Jered Barclay, Screen and Stage Veteran, Dies at 91

Art Directors Guild Announces 2023 Awards Timeline

Jered Barclay, the veteran stage and screen actor who performed in vaudeville and later had voice over roles in TV’s Smurfs and Transformers, has died. He was 91 years ago.

Barclay died on July 23 in North Hollywood from MDS Leukemia, a passing that was announced by actress Myra Turley, his longtime friend with whom he performed in an award-winning two-person play, A Tantalizing, directed by Harvey Perr. 

While also a director, photojournalist and acting coach, Barclay’s career spanned almost nine decades. He began his career in 1934 at the age of three, performing in vaudeville with Judy Garland, Shirley Temple, and Sammy Davis Jr. At age 6, he became a radio actor and at 12, Barclay traveled with the Clyde Beatty Circus before his theatrical debut at 14.

After receiving a B.A in Drama from the University of Washington, Barclay moved to Los Angeles and performed in three episodes of Alfred Hitchcock Presents, in Lillian Hellman’s The Children’s Hour, The Man with the Golden Arm, directed by Otto Preminger, and he played John Compo in Roger Corman’s 1958 sci-fi fantasy flick War of the Satellites. 

As Jerry Barclay, he appeared in cowboy classics like Rawhide, Bonanza, Cheyenne, Bronco, The Dakotas, Lawman, Colt .45 and Gunslinger.  Then in 1962, Barclay moved to New York to perform in two Edward Albee plays, as Jerry in  Zoo Story, directed by Eddie Parone, and as a young man in The American Dream, directed by Alan Schneider.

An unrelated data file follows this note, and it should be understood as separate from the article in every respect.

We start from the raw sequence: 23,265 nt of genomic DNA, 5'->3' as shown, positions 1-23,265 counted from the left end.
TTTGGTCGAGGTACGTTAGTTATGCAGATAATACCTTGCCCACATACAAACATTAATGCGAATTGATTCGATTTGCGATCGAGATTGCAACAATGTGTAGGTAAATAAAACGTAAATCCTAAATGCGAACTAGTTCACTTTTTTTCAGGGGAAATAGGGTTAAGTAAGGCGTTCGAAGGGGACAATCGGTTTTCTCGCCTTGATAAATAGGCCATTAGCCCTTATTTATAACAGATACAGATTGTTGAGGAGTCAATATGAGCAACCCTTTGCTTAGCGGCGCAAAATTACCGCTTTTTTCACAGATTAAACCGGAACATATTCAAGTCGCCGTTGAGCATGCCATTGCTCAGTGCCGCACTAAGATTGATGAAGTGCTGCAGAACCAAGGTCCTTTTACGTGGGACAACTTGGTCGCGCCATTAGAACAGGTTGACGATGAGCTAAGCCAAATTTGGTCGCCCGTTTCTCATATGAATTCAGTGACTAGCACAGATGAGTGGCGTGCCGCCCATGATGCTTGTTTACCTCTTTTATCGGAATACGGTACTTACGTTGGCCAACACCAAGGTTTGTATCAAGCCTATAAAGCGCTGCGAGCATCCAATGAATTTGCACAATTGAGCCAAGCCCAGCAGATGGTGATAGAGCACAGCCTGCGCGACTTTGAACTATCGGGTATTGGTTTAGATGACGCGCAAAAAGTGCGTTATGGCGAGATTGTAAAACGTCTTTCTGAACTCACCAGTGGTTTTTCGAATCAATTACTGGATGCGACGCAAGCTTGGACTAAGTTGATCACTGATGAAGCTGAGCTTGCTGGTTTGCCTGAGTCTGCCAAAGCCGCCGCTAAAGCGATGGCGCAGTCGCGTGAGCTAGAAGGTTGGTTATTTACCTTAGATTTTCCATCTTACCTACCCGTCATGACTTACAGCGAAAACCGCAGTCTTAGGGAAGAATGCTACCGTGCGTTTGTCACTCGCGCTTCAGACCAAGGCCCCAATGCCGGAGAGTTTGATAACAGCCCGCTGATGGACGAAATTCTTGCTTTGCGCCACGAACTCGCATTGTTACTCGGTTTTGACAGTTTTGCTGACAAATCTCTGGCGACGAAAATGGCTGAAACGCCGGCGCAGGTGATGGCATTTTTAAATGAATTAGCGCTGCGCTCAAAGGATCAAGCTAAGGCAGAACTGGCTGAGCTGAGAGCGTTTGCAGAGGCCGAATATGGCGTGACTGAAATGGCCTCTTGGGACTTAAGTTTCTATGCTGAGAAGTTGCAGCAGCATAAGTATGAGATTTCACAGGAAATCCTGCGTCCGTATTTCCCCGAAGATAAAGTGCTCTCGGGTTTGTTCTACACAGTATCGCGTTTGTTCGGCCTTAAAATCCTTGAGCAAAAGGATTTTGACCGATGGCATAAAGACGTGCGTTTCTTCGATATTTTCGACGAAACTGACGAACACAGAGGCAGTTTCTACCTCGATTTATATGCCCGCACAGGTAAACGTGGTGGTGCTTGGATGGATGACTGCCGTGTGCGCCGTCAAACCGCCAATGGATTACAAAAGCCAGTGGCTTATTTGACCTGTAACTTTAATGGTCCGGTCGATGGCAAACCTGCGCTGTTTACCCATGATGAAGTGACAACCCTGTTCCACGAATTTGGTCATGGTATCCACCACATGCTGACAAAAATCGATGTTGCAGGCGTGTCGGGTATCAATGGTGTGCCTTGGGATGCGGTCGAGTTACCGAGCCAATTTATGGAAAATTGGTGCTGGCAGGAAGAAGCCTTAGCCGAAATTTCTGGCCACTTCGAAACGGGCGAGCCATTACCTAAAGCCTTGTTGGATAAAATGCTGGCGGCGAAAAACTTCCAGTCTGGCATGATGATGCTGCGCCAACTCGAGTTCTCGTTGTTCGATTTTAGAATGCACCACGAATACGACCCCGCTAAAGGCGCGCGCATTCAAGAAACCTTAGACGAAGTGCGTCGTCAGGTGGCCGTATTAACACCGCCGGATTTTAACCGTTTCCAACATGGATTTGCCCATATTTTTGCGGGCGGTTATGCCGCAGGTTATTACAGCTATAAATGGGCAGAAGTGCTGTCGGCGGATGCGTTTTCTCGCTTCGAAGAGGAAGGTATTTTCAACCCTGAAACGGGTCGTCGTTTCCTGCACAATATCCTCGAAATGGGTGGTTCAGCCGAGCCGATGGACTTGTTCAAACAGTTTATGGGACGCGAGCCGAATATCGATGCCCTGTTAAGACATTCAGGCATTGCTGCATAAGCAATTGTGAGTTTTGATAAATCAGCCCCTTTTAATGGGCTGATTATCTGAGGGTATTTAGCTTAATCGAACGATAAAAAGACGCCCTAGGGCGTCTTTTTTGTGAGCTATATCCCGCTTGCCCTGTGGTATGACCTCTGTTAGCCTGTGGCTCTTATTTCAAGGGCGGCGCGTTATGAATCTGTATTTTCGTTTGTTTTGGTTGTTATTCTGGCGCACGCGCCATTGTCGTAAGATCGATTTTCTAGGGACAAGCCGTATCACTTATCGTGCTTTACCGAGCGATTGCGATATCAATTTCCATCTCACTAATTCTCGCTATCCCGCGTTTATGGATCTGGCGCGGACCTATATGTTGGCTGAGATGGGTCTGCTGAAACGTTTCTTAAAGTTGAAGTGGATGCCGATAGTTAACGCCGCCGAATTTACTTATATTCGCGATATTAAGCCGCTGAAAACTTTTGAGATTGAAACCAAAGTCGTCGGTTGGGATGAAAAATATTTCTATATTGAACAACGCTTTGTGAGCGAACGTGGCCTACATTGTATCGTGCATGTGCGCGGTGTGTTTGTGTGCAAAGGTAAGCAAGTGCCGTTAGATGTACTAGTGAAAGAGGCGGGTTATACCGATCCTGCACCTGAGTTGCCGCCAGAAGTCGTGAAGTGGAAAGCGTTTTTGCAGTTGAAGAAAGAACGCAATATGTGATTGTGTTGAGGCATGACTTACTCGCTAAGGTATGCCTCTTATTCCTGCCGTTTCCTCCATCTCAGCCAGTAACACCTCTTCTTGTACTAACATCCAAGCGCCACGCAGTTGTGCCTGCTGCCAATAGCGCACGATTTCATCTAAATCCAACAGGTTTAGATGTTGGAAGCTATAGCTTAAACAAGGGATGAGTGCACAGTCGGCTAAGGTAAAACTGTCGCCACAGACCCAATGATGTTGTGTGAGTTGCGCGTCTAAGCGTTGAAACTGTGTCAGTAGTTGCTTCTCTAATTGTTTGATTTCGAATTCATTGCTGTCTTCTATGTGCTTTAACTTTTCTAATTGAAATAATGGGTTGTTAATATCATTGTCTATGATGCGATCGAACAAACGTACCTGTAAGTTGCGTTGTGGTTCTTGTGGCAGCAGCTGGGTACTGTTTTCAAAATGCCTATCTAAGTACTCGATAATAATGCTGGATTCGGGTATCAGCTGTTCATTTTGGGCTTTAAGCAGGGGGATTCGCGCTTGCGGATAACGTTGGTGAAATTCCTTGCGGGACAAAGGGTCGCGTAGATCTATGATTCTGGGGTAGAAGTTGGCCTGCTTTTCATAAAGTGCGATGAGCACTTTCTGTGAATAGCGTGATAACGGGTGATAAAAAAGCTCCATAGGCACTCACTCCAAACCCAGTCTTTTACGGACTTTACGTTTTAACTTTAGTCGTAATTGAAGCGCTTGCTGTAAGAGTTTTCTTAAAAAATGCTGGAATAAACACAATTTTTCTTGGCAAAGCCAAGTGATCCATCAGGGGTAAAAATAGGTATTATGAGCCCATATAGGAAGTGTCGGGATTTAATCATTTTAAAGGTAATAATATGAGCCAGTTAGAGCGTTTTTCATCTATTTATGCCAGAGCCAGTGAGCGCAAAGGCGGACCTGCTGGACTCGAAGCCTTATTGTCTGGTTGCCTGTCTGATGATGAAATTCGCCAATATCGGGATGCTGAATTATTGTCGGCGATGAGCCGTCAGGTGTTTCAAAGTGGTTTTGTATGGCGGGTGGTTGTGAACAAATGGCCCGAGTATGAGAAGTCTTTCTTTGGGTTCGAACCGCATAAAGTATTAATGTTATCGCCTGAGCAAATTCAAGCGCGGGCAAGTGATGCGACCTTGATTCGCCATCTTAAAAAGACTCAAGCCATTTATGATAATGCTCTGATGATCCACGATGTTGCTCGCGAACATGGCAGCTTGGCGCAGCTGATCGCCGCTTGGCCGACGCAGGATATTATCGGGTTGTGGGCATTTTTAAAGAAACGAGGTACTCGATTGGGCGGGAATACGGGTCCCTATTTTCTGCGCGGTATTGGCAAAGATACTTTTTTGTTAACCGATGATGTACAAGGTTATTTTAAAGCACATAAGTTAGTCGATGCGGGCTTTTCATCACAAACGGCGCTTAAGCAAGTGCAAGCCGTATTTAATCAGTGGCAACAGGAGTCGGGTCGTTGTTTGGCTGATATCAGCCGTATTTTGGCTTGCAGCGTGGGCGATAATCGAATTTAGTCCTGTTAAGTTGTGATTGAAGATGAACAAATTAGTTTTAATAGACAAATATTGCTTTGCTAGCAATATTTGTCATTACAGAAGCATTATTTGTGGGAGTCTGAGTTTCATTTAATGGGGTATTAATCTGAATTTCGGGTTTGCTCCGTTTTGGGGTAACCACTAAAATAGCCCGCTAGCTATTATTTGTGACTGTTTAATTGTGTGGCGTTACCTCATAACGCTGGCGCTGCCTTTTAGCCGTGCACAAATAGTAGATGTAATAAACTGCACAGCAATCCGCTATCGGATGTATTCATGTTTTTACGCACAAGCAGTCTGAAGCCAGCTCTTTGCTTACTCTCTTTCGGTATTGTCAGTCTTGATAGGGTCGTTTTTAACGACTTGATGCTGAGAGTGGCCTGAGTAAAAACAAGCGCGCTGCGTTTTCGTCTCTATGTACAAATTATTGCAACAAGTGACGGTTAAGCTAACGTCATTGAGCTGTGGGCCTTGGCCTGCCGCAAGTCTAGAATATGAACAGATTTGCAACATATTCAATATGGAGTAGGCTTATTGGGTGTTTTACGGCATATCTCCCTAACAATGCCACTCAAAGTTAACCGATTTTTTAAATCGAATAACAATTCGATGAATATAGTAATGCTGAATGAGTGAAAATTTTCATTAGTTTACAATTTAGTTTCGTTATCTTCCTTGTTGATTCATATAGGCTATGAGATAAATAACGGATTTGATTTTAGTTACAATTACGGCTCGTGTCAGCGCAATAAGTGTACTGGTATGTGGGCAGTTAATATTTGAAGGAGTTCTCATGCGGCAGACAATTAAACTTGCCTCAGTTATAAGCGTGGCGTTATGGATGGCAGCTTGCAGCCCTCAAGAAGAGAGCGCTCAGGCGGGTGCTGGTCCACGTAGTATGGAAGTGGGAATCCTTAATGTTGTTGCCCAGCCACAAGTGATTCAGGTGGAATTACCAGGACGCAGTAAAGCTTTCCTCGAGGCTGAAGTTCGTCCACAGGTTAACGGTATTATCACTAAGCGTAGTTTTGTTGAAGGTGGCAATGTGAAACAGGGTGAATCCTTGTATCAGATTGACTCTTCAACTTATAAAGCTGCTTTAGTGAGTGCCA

A year later in 1963, Barclay played Meff in James Saunders’ Next Time I’ll Sing to You with Estelle Parsons and James Earl Jones, and on Broadway he played Deuperret in Peter Weiss’s Marat Sade and Ludwig Max von Kupfer in John Osborne’s A Patriot for Me

Barclay did animated voice overs for Hanna-Barbera’s Foofur, The Little Rascals, Challenge of the GoBots, The Dukes, The Kwicky Koala Show and The Smurfs. He also played Cerebros in The Transformers

In the 1980s, Barclay launched a coaching career with actors like Rue McClanahan and  Dixie Carter, as well as Johnny Depp, Liza Minelli, Lily Tomlin, Patrick Swayze and Josh Brolin. In 1993, Barclay became an international travel photojournalist, covering all seven continents and 108 countries for 27 publications.